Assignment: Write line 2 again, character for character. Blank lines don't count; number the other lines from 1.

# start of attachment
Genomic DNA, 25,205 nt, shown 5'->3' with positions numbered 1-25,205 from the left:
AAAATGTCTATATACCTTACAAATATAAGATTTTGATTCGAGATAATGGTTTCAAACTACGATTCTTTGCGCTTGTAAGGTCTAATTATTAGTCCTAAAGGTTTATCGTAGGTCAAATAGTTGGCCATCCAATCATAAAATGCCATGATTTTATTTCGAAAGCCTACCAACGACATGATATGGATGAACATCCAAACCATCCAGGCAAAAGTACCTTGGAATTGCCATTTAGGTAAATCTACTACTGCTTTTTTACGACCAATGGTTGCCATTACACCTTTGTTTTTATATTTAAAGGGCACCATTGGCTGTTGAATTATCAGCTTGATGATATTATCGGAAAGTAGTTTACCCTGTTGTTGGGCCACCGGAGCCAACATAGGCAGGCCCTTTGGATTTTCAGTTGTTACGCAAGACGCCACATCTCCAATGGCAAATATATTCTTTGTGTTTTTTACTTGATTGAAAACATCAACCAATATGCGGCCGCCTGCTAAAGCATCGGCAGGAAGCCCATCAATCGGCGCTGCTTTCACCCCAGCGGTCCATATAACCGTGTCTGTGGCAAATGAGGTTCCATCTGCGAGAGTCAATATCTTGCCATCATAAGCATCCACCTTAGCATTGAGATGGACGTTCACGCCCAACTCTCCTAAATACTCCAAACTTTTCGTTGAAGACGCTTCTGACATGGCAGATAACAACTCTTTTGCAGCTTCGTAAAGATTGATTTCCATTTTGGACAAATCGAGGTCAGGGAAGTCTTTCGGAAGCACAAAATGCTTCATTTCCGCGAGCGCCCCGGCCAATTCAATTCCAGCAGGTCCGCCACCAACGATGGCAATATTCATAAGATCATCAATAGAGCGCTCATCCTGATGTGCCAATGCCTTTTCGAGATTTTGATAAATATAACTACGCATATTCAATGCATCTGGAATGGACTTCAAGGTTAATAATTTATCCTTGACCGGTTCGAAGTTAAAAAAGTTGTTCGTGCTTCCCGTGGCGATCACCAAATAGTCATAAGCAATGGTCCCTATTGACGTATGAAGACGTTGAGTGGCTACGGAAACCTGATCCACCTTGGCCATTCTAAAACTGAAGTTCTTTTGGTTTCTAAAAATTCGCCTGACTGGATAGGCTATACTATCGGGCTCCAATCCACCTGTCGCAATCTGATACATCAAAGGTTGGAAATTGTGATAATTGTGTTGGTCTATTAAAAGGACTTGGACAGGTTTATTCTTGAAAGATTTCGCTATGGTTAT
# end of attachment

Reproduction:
AAAATGTCTATATACCTTACAAATATAAGATTTTGATTCGAGATAATGGTTTCAAACTACGATTCTTTGCGCTTGTAAGGTCTAATTATTAGTCCTAAAGGTTTATCGTAGGTCAAATAGTTGGCCATCCAATCATAAAATGCCATGATTTTATTTCGAAAGCCTACCAACGACATGATATGGATGAACATCCAAACCATCCAGGCAAAAGTACCTTGGAATTGCCATTTAGGTAAATCTACTACTGCTTTTTTACGACCAATGGTTGCCATTACACCTTTGTTTTTATATTTAAAGGGCACCATTGGCTGTTGAATTATCAGCTTGATGATATTATCGGAAAGTAGTTTACCCTGTTGTTGGGCCACCGGAGCCAACATAGGCAGGCCCTTTGGATTTTCAGTTGTTACGCAAGACGCCACATCTCCAATGGCAAATATATTCTTTGTGTTTTTTACTTGATTGAAAACATCAACCAATATGCGGCCGCCTGCTAAAGCATCGGCAGGAAGCCCATCAATCGGCGCTGCTTTCACCCCAGCGGTCCATATAACCGTGTCTGTGGCAAATGAGGTTCCATCTGCGAGAGTCAATATCTTGCCATCATAAGCATCCACCTTAGCATTGAGATGGACGTTCACGCCCAACTCTCCTAAATACTCCAAACTTTTCGTTGAAGACGCTTCTGACATGGCAGATAACAACTCTTTTGCAGCTTCGTAAAGATTGATTTCCATTTTGGACAAATCGAGGTCAGGGAAGTCTTTCGGAAGCACAAAATGCTTCATTTCCGCGAGCGCCCCGGCCAATTCAATTCCAGCAGGTCCGCCACCAACGATGGCAATATTCATAAGATCATCAATAGAGCGCTCATCCTGATGTGCCAATGCCTTTTCGAGATTTTGATAAATATAACTACGCATATTCAATGCATCTGGAATGGACTTCAAGGTTAATAATTTATCCTTGACCGGTTCGAAGTTAAAAAAGTTGTTCGTGCTTCCCGTGGCGATCACCAAATAGTCATAAGCAATGGTCCCTATTGACGTATGAAGACGTTGAGTGGCTACGGAAACCTGATCCACCTTGGCCATTCTAAAACTGAAGTTCTTTTGGTTTCTAAAAATTCGCCTGACTGGATAGGCTATACTATCGGGCTCCAATCCACCTGTCGCAATCTGATACATCAAAGGTTGGAAATTGTGATAATTGTGTTGGTCTATTAAAAGGACTTGGACAGGTTTATTCTTGAAAGATTTCGCTATGGTTAT